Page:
Like the author, I found myself very worried when I first heard that a significant number of ‘nature’ words (‘acorn’, ‘buttercup’ and ‘catkin’, to name but three) had been removed from the Oxford Junior Dictionary back in 2007. Many will be familiar with Robert Macfarlane’s book, The Lost Words (illustrated by Jackie Morris); the poignant reference to 'last words' in Jill’s final poem, ‘The Nightjar’, did not pass me by.
The Leaping Hare and the Moon Daisy will surely appeal to adults and children alike. The author’s subjects are most engaging; we marvel at the Moorhen in her ‘green stockinged feet’ and are introduced to the Dandelion with its ‘mustardy roar’. The collection can be enjoyed for these wonderful descriptions alone, but I sense most readers will allow themselves to be transported downstream on the metaphorical undercurrent of something a little deeper, something linked to the joys, sorrows and responsibilities that reflect our humanity.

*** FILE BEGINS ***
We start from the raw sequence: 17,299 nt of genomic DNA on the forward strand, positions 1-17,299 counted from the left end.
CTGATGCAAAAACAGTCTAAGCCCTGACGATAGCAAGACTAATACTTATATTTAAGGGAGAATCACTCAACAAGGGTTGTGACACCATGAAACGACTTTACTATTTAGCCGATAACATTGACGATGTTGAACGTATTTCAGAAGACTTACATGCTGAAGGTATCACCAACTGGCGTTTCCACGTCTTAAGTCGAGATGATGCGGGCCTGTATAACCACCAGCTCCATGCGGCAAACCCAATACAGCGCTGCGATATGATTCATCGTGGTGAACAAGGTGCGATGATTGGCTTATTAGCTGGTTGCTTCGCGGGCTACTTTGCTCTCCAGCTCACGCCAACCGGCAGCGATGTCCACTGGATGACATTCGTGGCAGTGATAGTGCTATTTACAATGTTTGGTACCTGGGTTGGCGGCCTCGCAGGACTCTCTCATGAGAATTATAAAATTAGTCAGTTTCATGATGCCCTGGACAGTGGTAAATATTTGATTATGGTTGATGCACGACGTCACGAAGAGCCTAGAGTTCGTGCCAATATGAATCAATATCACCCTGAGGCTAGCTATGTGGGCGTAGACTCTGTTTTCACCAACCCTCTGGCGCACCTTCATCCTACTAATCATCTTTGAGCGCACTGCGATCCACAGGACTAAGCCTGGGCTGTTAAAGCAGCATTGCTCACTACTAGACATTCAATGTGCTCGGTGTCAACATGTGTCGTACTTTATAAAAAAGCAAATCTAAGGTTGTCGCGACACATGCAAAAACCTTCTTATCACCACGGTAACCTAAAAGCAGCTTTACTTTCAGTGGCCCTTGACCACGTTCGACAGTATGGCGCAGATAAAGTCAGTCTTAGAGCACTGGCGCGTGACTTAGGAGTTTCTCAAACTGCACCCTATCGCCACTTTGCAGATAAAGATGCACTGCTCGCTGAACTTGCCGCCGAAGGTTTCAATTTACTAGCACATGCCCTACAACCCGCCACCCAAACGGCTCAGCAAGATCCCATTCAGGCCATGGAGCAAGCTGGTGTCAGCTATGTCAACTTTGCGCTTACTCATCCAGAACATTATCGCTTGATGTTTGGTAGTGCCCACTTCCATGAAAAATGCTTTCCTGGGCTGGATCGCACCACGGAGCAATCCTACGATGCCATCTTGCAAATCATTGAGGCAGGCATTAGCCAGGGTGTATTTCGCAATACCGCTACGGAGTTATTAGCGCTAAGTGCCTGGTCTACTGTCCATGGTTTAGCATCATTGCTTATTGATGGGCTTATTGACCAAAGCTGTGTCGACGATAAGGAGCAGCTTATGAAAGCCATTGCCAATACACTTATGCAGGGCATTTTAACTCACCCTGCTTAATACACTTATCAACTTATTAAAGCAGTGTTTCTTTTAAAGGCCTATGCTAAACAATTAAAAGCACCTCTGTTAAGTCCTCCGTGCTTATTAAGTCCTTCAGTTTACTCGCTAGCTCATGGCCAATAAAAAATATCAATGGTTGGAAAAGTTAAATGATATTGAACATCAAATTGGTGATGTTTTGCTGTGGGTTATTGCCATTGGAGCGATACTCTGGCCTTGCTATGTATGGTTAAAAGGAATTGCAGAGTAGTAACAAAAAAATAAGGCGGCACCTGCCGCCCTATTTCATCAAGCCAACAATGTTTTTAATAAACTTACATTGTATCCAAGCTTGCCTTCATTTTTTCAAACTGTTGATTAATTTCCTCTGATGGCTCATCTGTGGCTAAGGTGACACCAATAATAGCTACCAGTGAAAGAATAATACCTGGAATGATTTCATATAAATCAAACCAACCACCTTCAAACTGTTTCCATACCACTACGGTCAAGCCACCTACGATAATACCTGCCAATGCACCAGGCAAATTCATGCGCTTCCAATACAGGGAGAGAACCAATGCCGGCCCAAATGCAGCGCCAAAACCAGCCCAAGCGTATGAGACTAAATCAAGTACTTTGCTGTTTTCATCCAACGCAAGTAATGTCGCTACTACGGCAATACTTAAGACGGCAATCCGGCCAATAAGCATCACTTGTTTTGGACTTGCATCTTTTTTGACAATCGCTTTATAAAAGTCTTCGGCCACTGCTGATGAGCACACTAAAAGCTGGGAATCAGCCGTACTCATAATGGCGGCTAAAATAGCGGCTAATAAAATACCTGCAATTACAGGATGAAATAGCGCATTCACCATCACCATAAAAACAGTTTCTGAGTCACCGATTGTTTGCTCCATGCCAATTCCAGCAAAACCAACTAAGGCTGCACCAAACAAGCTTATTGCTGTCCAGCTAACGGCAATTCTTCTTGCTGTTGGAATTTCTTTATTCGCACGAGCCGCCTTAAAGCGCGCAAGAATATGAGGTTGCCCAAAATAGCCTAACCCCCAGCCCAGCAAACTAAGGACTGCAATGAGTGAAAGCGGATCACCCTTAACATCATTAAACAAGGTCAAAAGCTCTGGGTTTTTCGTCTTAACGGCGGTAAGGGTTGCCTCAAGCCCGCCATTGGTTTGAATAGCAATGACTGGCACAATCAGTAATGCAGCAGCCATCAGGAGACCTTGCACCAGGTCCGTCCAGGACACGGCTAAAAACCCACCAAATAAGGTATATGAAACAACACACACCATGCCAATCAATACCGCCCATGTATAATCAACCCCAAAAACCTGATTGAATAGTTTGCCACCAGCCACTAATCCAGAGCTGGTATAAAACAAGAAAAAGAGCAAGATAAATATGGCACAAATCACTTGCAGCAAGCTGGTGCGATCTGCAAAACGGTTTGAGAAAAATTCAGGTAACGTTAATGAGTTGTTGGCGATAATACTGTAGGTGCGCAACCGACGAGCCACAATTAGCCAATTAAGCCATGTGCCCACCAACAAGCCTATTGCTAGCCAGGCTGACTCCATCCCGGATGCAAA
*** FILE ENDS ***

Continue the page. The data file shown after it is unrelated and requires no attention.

by Caroline Gill
What a lovely little book. Even before opening it, just the look and feel of the book is pleasant. Jill’s introduction unashamedly promises the reader escapism; a romantic memory of childhood spent in idyllic surroundings, and Emily’s illustrations contribute wonderfully to this. In reality though, Jill takes us on a longer journey, and brings us back firmly, but gently to the real world. Not escapism, but much needed refreshment.
by P D Hammond